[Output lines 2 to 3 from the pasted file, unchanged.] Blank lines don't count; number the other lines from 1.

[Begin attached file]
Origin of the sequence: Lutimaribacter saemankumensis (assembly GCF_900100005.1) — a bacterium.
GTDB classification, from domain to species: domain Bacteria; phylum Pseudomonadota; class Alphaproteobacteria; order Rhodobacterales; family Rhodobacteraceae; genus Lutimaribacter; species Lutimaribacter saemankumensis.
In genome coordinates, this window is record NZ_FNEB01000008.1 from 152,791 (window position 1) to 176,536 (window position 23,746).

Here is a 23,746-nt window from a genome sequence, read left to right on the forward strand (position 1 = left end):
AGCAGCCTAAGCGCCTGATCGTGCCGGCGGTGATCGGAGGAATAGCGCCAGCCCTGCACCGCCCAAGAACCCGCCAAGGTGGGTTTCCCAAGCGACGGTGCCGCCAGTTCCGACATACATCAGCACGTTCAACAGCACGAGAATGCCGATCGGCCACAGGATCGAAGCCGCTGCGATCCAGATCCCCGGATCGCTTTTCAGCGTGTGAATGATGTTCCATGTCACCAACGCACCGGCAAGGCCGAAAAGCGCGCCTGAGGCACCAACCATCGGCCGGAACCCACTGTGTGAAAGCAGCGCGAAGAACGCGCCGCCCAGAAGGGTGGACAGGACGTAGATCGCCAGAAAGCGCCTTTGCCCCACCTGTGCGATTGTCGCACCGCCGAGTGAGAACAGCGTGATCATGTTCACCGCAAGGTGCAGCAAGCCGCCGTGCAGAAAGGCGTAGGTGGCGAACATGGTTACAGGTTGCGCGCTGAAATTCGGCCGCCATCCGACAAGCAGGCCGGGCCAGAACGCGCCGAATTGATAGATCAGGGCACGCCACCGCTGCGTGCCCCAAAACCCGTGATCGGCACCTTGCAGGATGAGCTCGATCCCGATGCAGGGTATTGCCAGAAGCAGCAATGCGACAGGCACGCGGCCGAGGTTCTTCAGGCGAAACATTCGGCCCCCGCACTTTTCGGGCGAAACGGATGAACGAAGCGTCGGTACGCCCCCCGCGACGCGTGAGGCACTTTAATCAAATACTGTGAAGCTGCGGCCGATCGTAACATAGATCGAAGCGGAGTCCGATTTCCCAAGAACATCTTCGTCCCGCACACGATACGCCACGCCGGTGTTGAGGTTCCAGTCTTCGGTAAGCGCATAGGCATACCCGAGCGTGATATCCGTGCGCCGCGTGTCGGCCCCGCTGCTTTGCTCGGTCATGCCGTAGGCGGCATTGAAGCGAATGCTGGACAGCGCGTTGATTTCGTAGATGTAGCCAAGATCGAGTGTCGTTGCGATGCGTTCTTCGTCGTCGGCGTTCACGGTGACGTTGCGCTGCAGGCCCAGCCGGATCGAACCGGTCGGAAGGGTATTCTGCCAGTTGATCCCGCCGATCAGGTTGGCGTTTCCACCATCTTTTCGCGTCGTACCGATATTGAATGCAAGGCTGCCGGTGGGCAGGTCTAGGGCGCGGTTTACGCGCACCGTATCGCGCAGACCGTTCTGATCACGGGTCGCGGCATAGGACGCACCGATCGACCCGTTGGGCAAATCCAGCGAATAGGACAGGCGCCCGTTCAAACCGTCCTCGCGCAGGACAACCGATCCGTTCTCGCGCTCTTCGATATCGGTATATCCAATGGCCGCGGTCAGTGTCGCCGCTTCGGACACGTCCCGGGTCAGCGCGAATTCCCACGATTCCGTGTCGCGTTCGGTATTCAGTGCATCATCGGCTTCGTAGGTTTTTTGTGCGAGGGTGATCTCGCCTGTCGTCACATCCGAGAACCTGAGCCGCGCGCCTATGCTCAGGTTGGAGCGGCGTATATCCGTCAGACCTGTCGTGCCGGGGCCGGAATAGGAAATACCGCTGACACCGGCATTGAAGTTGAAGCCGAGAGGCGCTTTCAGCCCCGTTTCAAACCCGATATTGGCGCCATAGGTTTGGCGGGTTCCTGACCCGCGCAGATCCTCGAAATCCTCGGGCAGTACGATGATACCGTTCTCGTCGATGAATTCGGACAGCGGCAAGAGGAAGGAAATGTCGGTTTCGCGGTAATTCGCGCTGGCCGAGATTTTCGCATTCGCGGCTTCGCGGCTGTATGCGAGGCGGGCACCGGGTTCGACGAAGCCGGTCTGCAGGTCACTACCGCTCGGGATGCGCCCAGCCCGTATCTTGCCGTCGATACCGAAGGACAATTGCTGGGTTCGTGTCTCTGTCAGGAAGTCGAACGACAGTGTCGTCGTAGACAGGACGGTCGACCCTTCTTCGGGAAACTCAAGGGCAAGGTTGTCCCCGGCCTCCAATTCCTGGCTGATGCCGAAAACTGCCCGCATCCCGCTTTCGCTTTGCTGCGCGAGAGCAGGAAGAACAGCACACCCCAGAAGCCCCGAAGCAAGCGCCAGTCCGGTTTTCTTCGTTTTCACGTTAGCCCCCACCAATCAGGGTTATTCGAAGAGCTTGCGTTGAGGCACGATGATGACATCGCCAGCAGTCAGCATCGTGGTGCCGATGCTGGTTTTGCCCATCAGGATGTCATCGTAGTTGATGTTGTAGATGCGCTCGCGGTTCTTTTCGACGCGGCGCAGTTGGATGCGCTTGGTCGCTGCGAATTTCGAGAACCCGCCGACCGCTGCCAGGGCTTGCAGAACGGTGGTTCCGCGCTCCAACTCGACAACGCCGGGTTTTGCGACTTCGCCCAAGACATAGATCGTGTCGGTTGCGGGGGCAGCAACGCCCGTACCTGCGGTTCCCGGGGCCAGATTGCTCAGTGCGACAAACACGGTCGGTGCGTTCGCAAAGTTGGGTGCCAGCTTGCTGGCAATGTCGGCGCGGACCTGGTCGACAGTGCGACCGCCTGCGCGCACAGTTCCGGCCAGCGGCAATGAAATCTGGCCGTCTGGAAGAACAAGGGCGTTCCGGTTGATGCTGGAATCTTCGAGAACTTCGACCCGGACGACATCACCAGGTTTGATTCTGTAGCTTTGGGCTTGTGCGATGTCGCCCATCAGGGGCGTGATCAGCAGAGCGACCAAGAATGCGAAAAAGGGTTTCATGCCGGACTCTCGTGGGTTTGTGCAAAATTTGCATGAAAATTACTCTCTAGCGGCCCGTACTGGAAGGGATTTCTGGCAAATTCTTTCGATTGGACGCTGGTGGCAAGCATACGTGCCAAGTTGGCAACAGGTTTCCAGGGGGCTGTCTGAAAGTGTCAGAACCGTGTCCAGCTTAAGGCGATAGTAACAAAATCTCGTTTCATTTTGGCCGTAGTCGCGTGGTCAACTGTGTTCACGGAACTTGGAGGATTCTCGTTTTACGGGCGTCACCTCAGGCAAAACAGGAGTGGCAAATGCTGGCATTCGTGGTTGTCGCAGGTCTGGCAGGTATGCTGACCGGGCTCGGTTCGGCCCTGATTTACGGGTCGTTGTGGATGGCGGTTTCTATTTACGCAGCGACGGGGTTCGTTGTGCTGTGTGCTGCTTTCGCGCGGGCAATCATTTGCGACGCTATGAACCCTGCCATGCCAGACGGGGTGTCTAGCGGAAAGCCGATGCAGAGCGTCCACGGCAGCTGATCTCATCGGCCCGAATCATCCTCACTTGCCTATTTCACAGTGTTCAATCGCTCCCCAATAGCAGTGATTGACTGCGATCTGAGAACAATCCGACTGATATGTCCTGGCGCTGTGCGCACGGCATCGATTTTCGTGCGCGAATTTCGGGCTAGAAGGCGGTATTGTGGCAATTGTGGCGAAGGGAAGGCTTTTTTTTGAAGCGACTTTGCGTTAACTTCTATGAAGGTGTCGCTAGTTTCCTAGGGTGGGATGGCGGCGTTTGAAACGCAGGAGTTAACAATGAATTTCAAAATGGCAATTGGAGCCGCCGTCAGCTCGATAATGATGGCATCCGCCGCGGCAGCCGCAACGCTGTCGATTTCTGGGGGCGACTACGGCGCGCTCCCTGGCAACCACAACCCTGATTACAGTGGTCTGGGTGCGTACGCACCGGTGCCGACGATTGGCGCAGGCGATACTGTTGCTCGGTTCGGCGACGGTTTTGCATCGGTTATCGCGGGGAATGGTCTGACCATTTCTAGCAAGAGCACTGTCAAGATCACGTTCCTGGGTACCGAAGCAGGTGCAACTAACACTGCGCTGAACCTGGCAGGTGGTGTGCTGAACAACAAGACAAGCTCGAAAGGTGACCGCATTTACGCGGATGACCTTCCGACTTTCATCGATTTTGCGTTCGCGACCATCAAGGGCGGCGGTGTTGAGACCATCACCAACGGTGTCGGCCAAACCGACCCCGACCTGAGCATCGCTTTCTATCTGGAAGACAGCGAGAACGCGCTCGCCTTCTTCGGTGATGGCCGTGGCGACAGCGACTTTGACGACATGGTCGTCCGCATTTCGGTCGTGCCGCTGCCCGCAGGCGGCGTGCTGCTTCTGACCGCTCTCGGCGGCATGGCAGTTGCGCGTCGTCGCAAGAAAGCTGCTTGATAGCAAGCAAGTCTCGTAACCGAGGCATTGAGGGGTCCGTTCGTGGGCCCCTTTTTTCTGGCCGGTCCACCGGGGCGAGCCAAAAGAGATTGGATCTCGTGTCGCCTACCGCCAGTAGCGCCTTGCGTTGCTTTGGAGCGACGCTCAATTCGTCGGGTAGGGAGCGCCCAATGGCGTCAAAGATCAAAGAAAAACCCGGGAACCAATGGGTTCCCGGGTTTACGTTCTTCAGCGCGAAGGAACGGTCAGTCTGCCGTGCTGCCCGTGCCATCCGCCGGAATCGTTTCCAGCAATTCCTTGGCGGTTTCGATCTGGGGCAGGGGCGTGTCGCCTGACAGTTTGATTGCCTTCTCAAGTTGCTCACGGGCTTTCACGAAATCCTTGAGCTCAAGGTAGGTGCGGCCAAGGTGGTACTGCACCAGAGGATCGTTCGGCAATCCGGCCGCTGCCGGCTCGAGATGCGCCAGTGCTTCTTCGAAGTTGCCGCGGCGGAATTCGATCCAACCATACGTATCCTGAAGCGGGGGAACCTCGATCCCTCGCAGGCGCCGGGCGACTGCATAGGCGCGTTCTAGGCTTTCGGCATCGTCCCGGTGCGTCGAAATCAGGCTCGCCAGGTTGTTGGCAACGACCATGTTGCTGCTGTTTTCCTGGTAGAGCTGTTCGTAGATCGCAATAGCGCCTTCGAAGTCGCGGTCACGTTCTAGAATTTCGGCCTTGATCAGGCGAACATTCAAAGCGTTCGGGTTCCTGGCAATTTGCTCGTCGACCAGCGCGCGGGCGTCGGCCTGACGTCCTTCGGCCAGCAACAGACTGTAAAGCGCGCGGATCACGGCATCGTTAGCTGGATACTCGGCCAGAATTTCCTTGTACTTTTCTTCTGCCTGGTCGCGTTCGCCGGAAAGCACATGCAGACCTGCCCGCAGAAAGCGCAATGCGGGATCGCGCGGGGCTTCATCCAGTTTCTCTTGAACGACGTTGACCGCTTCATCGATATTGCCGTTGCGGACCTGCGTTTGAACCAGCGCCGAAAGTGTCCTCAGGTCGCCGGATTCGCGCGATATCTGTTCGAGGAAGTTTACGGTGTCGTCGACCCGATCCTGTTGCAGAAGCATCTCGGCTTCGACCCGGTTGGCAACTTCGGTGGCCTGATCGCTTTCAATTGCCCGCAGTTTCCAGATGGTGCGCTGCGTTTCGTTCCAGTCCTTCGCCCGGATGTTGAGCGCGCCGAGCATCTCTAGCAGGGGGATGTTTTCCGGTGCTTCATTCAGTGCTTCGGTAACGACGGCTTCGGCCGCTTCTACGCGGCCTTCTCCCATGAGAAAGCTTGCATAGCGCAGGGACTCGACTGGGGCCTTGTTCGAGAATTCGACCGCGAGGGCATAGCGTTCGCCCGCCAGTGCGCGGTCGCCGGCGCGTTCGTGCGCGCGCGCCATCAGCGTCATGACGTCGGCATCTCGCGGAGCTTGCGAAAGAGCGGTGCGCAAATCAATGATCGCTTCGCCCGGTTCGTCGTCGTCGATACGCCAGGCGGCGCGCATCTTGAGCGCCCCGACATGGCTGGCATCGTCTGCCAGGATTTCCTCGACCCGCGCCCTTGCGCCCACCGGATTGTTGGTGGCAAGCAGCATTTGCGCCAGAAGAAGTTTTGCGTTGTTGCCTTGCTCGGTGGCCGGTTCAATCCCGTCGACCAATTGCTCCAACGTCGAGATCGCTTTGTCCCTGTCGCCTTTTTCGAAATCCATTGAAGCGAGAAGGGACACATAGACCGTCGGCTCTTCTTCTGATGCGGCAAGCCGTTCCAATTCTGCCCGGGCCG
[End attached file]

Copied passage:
GTDB classification, from domain to species: domain Bacteria; phylum Pseudomonadota; class Alphaproteobacteria; order Rhodobacterales; family Rhodobacteraceae; genus Lutimaribacter; species Lutimaribacter saemankumensis.
In genome coordinates, this window is record NZ_FNEB01000008.1 from 152,791 (window position 1) to 176,536 (window position 23,746).